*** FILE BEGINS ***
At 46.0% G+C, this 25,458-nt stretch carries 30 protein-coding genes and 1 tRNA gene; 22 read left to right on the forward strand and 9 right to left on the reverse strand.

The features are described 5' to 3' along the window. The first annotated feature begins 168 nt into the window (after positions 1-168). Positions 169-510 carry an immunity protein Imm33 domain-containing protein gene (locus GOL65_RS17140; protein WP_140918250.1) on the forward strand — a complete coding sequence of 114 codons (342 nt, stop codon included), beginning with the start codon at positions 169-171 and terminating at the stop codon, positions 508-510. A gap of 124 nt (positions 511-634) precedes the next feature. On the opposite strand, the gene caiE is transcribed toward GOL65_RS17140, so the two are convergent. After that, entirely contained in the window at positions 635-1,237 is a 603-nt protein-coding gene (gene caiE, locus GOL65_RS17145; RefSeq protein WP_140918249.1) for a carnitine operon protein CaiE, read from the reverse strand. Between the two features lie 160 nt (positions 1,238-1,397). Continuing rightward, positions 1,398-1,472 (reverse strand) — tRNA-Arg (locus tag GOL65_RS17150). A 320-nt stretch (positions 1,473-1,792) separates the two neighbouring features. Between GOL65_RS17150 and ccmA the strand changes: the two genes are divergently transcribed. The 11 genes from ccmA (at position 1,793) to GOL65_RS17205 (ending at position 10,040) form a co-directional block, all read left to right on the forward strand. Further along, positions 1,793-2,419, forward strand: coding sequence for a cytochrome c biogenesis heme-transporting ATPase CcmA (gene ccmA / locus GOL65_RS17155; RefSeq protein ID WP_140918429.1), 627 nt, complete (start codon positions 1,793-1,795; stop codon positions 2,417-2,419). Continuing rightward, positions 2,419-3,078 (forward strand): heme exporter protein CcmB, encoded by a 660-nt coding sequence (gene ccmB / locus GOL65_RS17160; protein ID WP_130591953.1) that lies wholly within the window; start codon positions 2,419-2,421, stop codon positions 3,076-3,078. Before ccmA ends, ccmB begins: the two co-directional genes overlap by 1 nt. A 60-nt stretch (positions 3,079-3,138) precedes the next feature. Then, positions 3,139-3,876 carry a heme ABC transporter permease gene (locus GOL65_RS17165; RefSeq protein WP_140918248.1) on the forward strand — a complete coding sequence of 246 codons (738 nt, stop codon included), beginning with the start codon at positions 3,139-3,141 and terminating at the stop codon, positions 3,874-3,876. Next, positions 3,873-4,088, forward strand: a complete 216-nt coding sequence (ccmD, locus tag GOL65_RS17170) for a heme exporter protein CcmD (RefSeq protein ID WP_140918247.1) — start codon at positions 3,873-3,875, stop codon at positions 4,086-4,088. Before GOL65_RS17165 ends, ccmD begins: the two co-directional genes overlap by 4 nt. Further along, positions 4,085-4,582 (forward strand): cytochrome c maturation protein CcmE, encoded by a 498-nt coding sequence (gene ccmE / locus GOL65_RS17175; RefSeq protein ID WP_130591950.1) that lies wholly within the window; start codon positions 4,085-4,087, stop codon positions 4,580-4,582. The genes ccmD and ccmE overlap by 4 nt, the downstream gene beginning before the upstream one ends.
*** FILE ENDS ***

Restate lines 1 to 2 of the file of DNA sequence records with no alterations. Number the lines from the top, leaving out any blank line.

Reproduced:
At 46.0% G+C, this 25,458-nt stretch carries 30 protein-coding genes and 1 tRNA gene; 22 read left to right on the forward strand and 9 right to left on the reverse strand.

The features are described 5' to 3' along the window. The first annotated feature begins 168 nt into the window (after positions 1-168). Positions 169-510 carry an immunity protein Imm33 domain-containing protein gene (locus GOL65_RS17140; protein WP_140918250.1) on the forward strand — a complete coding sequence of 114 codons (342 nt, stop codon included), beginning with the start codon at positions 169-171 and terminating at the stop codon, positions 508-510. A gap of 124 nt (positions 511-634) precedes the next feature. On the opposite strand, the gene caiE is transcribed toward GOL65_RS17140, so the two are convergent. After that, entirely contained in the window at positions 635-1,237 is a 603-nt protein-coding gene (gene caiE, locus GOL65_RS17145; RefSeq protein WP_140918249.1) for a carnitine operon protein CaiE, read from the reverse strand. Between the two features lie 160 nt (positions 1,238-1,397). Continuing rightward, positions 1,398-1,472 (reverse strand) — tRNA-Arg (locus tag GOL65_RS17150). A 320-nt stretch (positions 1,473-1,792) separates the two neighbouring features. Between GOL65_RS17150 and ccmA the strand changes: the two genes are divergently transcribed. The 11 genes from ccmA (at position 1,793) to GOL65_RS17205 (ending at position 10,040) form a co-directional block, all read left to right on the forward strand. Further along, positions 1,793-2,419, forward strand: coding sequence for a cytochrome c biogenesis heme-transporting ATPase CcmA (gene ccmA / locus GOL65_RS17155; RefSeq protein ID WP_140918429.1), 627 nt, complete (start codon positions 1,793-1,795; stop codon positions 2,417-2,419). Continuing rightward, positions 2,419-3,078 (forward strand): heme exporter protein CcmB, encoded by a 660-nt coding sequence (gene ccmB / locus GOL65_RS17160; protein ID WP_130591953.1) that lies wholly within the window; start codon positions 2,419-2,421, stop codon positions 3,076-3,078. Before ccmA ends, ccmB begins: the two co-directional genes overlap by 1 nt. A 60-nt stretch (positions 3,079-3,138) precedes the next feature. Then, positions 3,139-3,876 carry a heme ABC transporter permease gene (locus GOL65_RS17165; RefSeq protein WP_140918248.1) on the forward strand — a complete coding sequence of 246 codons (738 nt, stop codon included), beginning with the start codon at positions 3,139-3,141 and terminating at the stop codon, positions 3,874-3,876. Next, positions 3,873-4,088, forward strand: a complete 216-nt coding sequence (ccmD, locus tag GOL65_RS17170) for a heme exporter protein CcmD (RefSeq protein ID WP_140918247.1) — start codon at positions 3,873-3,875, stop codon at positions 4,086-4,088. Before GOL65_RS17165 ends, ccmD begins: the two co-directional genes overlap by 4 nt. Further along, positions 4,085-4,582 (forward strand): cytochrome c maturation protein CcmE, encoded by a 498-nt coding sequence (gene ccmE / locus GOL65_RS17175; RefSeq protein ID WP_130591950.1) that lies wholly within the window; start codon positions 4,085-4,087, stop codon positions 4,580-4,582. The genes ccmD and ccmE overlap by 4 nt, the downstream gene beginning before the upstream one ends.